How big is the personnel shortfall in the construction industry?
Is there a problem and if so, how big is it? (Prospect's housing report is kindly sponsored by RICS, Sovereign Housing, Atkins and the Building Societies Association)
Construction plays a key role in UK plc. The sector directly generates around 8 per cent of GDP and employs 9.5 per cent of the working population. The physical assets produced by design and construction businesses not only drive over 35 per cent of national wealth but also contribute to our quality of life by providing homes and social infrastructure.
Clearly it is important that we have a plentiful supply of skilled labour, because when skills are in short supply, not only can projects be delayed, but prices go up and quality levels become harder to sustain. This is a recurrent story for the UK construction sector. Readers who have recently had work done on their homes may well have been exposed to these problems.
Is there a problem and if so, how big is it? Counter-intuitively, at the moment many construction businesses are shedding staff, even as activity levels continue to increase. As a result of delayed projects, many construction businesses are not replacing their voluntary leavers, and as a result, the workforce has shrunk by about 100,000 in the past year. This points to a real problem of boom and bust in the sector, which undermines the industry’s ability both to offer secure careers and to invest in the future.
What we do know is that construction output is likely to grow. Current Construction Industry Training Board (CITB) forecasts suggest that 168,000 jobs will be created through growth in the sector between now and 2024. However, the main political parties have all promised to invest even more in homes and improved infrastructure, which will in turn create an even greater demand for new jobs. A future skills squeeze could be triggered by the expansion of a specific sector such as housing or rail, by above-trend rate of growth in the Midlands or North, or by a completely new source of demand such as the decarbonisation of existing housing.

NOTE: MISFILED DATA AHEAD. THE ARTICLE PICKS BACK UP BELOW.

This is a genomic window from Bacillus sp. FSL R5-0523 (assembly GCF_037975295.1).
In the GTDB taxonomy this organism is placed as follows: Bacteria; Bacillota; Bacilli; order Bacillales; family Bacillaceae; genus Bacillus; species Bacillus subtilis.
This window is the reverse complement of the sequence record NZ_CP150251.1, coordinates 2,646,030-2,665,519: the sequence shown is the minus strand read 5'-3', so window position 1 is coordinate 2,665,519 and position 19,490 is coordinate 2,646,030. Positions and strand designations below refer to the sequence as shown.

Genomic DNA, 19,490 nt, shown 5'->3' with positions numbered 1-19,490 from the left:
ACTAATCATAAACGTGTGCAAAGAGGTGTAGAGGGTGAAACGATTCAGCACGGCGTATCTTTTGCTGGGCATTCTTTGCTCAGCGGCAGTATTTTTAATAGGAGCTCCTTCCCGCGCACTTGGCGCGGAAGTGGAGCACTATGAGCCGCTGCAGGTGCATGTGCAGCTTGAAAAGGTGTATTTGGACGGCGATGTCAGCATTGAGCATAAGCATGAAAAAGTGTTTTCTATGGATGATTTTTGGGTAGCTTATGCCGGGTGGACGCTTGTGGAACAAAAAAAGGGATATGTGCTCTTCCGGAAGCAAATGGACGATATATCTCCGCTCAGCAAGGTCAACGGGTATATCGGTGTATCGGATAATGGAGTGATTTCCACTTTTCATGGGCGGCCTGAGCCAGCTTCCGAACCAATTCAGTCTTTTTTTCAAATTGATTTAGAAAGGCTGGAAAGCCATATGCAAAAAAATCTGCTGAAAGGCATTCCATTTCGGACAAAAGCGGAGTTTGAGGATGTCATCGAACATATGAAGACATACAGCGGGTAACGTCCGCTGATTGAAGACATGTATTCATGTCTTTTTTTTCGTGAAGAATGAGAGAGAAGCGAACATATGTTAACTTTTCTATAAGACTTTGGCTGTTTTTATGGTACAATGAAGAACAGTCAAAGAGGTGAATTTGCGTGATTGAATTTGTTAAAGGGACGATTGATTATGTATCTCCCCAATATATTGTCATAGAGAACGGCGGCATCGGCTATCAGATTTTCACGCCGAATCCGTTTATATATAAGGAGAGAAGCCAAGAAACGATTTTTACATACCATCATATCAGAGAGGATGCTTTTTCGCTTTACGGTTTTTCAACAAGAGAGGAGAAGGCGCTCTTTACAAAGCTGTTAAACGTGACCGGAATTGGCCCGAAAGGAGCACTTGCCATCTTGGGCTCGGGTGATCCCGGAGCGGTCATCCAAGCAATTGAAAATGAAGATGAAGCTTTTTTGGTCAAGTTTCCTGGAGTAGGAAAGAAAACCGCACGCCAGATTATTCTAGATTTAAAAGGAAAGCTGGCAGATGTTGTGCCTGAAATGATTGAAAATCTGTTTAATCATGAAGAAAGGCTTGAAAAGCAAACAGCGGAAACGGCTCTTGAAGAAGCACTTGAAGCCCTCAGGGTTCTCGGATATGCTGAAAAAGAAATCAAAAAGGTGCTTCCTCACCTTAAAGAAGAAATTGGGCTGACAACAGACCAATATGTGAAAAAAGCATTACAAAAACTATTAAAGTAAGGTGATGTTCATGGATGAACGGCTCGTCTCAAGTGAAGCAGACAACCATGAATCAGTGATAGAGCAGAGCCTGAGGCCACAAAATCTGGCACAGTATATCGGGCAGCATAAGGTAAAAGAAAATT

Three areas that generate a lot of concern within the sector are: the ageing workforce; the UK’s dependence on migrant labour; and the success of the sector in attracting young people. Census data from 2011 highlighted that one in five UK-born construction operatives were aged over 55—this highlights the risk of a wave of retirements from the industry. Similarly ONS data shows that 10-12 per of construction operatives originate from outside of the UK. Many of these have chosen to work in the UK’s hottest markets—London and the south-east—and more recently Manchester and Birmingham. The ability of UK contractors to access overseas labour has obscured the critical fact that the UK is not replacing its domestic construction labour fast enough to deal with the combined effects of growth, retirement and loss of access to overseas labour pools. The sector currently takes on about 22,000 apprentices a year, which is far behind the annual replacement rate forecast by the CITB for the period 2019 to 2024.
So how can construction attract a growing workforce? Unemployment is at a 40-year low, access to overseas labour may be restricted in future and there is plenty of evidence that the construction sector finds it hard to recruit new domestic entrants. This is not because of the level of earnings, but because of the wider brand and reputation of the industry.
Construction needs to make itself attractive to women and ethnic minorities and it needs to make more productive use of its labour, by for example, transferring more work from site to the factory, and by increasing the adoption of labour-saving technologies on site.
None of this is easy. If it were, the sector would have sorted out its workforce issues long ago. The solution relies on increasing investment in improving working conditions and raising productivity, which in turn relies on predictable, profitable growth. However, most large UK construction firms have struggled to deliver profits of more than 2 per cent of turnover, which leaves little scope for bets on innovation.
The promised growth in UK investment in social and economic infrastructure could become a game changer for the sector if the programmes are predictable and investable. Future opportunities must be aligned to delivery, using methods such as off-site manufacturing that generate attractive, productive jobs.
Doing more of what we do today will not be sustainable. While there is no guarantee that people can be attracted to the sector, there can be no argument that the creation, maintenance and decarbonisation of the UK’s infrastructure is anything other than a genuinely worthwhile vocation. Harnessing this energy will be a key to minimising future skills shortfalls.
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